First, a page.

Do You Know What Your Performance Management Program Is Supposed To Do?

Which meeting would you want to attend — a “new” take on traditional performance management or a briefing on how to replace traditional performance management? It’s a discussion we had recently among Board members of my local professional organization and it got me thinking. I know how I would choose between the two. But if I were the Human Resource leader for a company, how helpful would either presentation be . . .  other than for news value?

I wonder, for instance, why it always has to be either/or? Either you keep rolling the traditional performance management program boulder up the mountain (trying not to get flattened as you do), or try the most recent, freshest version say by hiring yourself a few drones with artificial intelligence to drop in whenever an employee feedback opportunity occurs? And how did we get to this ridiculous either/or in the first place? Why do we all need to copy each other? If we need the security of the herd where, exactly, is our sense of terror coming from?

For there to be any value in the process, each company needs to identify the purpose of performance management for its own business goals. But how many have tried? The toughest conclusion that many companies have come to is that transactional paperwork is demotivating for managers and employees. So what do we do? We put it all online. Sure, that will solve the problem.

Really? Or did it just make a poorly designed process less obviously irritating?

Gallup, at least, is modelling some clear logic on the “failed” performance management topic. As they point out, “Organizations have discovered that their current performance management systems aren’t yielding the ROI they assumed.” I’ll leave the first part of the sentence alone, except to point out that few organizations have ever been satisfied with their performance management systems. Instead, I’ll talk about their ROI reference because it’s right on the money.

Performance management is a business process, after all. In the financial arena, you use ROI to guage an investment’s profitability. Can you explain the investment and return properties for performance management? (In other words, can you explain the return on each employee’s work — to the employee?) Can you define/provide a measurement to senior management of how your performance management program profits your organization?

What SHOULD your performance management process return if it were effective? Do you know? Can it influence sales, revenue or productivity? If not, why not? Have you done anything to determine the return that your company earns from cascading objectives, or have you assumed that it just earns a ROI and then complained about the quality of MBOs that managers approve. And, by the way, do you know if the process is really doing anything positive for the relationship between manager and employee?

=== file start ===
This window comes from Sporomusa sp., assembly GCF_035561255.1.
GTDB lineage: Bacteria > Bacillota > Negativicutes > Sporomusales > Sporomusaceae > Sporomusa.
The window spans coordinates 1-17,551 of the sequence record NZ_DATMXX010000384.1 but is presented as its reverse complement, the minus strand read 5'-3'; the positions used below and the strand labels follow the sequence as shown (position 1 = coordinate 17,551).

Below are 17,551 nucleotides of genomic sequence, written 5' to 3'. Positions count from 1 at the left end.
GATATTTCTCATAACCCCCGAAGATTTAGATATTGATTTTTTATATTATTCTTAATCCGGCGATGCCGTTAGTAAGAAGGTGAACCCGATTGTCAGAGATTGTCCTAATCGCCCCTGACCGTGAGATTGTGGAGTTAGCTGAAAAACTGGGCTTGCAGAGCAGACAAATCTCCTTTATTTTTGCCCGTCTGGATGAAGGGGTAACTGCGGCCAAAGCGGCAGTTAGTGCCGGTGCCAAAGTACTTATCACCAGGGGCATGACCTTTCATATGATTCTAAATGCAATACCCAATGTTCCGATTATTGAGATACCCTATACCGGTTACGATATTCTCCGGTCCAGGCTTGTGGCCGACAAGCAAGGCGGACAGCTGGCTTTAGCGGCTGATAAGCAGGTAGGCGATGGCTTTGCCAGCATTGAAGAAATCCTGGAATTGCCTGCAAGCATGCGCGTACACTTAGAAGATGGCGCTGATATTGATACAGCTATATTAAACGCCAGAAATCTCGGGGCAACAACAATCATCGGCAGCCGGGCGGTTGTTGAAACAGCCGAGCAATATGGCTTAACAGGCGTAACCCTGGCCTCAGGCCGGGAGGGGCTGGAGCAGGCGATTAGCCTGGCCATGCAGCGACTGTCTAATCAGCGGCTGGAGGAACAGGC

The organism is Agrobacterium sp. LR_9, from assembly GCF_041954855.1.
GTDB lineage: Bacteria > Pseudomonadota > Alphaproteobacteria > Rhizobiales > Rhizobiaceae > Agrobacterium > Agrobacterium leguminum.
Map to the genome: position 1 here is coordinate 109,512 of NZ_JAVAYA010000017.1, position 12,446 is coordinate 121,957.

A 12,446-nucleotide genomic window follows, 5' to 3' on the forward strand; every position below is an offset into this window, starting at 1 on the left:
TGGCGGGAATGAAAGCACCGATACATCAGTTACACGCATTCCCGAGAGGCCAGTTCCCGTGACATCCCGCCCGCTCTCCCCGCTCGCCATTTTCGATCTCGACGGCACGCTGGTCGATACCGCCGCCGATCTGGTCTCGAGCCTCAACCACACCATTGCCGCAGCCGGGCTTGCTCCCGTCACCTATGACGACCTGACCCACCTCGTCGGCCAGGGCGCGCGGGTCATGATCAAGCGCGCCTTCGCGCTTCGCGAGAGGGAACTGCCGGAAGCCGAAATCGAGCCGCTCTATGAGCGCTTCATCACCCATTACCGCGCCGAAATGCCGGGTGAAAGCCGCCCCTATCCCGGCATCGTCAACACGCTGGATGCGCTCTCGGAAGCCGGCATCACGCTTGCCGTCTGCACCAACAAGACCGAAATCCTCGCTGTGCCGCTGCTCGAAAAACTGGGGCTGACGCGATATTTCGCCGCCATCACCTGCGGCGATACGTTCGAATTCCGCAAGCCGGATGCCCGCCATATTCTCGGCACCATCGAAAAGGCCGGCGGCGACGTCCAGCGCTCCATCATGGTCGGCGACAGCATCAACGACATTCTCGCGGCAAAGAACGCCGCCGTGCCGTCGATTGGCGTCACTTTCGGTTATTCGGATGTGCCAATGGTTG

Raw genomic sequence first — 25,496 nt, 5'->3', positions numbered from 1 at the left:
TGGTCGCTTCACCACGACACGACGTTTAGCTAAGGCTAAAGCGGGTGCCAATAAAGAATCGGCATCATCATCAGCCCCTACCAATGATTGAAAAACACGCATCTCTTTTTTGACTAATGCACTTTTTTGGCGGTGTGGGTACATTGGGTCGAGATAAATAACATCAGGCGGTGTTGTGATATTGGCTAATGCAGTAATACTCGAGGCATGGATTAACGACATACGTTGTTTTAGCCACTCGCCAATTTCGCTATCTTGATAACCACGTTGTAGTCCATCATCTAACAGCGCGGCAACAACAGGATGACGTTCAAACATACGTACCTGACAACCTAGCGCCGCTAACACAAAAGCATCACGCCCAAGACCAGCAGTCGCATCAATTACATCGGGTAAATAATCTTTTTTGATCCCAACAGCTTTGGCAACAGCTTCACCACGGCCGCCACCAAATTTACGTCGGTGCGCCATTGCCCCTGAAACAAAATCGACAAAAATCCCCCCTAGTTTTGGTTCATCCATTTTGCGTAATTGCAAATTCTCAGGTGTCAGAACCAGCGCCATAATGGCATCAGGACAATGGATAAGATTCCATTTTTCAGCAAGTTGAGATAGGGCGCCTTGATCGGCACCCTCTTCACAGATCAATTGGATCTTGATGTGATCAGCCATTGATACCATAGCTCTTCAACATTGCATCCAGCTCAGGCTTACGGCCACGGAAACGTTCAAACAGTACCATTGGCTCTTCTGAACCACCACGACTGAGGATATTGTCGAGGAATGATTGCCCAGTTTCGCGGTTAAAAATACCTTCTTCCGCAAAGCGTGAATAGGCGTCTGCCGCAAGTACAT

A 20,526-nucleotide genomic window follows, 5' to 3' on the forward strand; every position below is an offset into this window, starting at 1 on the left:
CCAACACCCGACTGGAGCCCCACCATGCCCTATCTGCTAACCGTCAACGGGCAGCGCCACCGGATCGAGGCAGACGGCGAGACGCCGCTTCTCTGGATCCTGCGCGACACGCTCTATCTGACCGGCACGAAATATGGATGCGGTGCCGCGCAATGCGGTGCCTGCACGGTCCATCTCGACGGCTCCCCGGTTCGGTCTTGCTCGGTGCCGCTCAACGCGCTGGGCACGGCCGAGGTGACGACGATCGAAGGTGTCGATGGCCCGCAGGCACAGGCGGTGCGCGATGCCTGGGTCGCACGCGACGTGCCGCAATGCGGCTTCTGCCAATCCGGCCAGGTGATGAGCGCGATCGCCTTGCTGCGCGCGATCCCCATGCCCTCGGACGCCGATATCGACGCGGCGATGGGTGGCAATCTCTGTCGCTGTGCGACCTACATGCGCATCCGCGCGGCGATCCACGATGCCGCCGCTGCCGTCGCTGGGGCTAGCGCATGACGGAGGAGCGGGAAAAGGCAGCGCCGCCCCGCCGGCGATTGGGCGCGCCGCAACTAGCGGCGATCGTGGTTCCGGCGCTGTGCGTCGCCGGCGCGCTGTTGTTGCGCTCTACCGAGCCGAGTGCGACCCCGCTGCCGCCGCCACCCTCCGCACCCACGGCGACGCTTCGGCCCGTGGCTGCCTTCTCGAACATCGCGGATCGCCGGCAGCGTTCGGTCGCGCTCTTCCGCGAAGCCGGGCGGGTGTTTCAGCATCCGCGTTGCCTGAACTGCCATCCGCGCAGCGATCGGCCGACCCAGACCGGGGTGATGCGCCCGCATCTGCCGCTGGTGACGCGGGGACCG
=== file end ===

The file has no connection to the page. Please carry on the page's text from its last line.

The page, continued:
Based on its research, Gallup encourages us to, ” . . . blend performance measurement and accountability with individual development — and to turn activities perceived as threatening into something more positive and constructive . . .” Why not imagine all the different ways you could do this, and strive for something really purposeful?

Here’s the real point, “The future of work is being shaped by extraordinary changes in technology, globalization and overwhelming information flow.” (Which, of course, includes all those performance management ratings and forms.) What is it that your company needs your employees to accomplish in this extraordinary business environment? What and who do employees need to make that happen? How should employees contribute and how should they feel about it? What outcomes should employees expect to see and how should they judge their quality? Do they really need managers’ help to answer those questions? How does manager involvement help?

In other words, instead of asking, “Form or no form?” “Ratings or no ratings?” “Annual, quarterly or as needed discussions?’ — the questions to ask are, “Why?” “What is the future of our work?” “What specifically can each employee do about it and why should they?” And, “What’s the ROI when they do?”

Margaret O’Hanlon, CCP brings deep expertise to discussions on employee pay, performance management, career development and communications at the Café. Her firm, re:Think Consulting, provides market pay information and designs base salary structures, incentive plans, career paths and their implementation plans. Earlier, she was a Principal at Willis Towers Watson. Margaret is a Board member of the Bay Area Compensation Association (BACA). She coauthored the popular eBook, Everything You Do (in Compensation) Is Communications, a toolkit that all practitioners can find at

This post originally appeared on Compensation Cafe
Author: Margaret O’Hanlon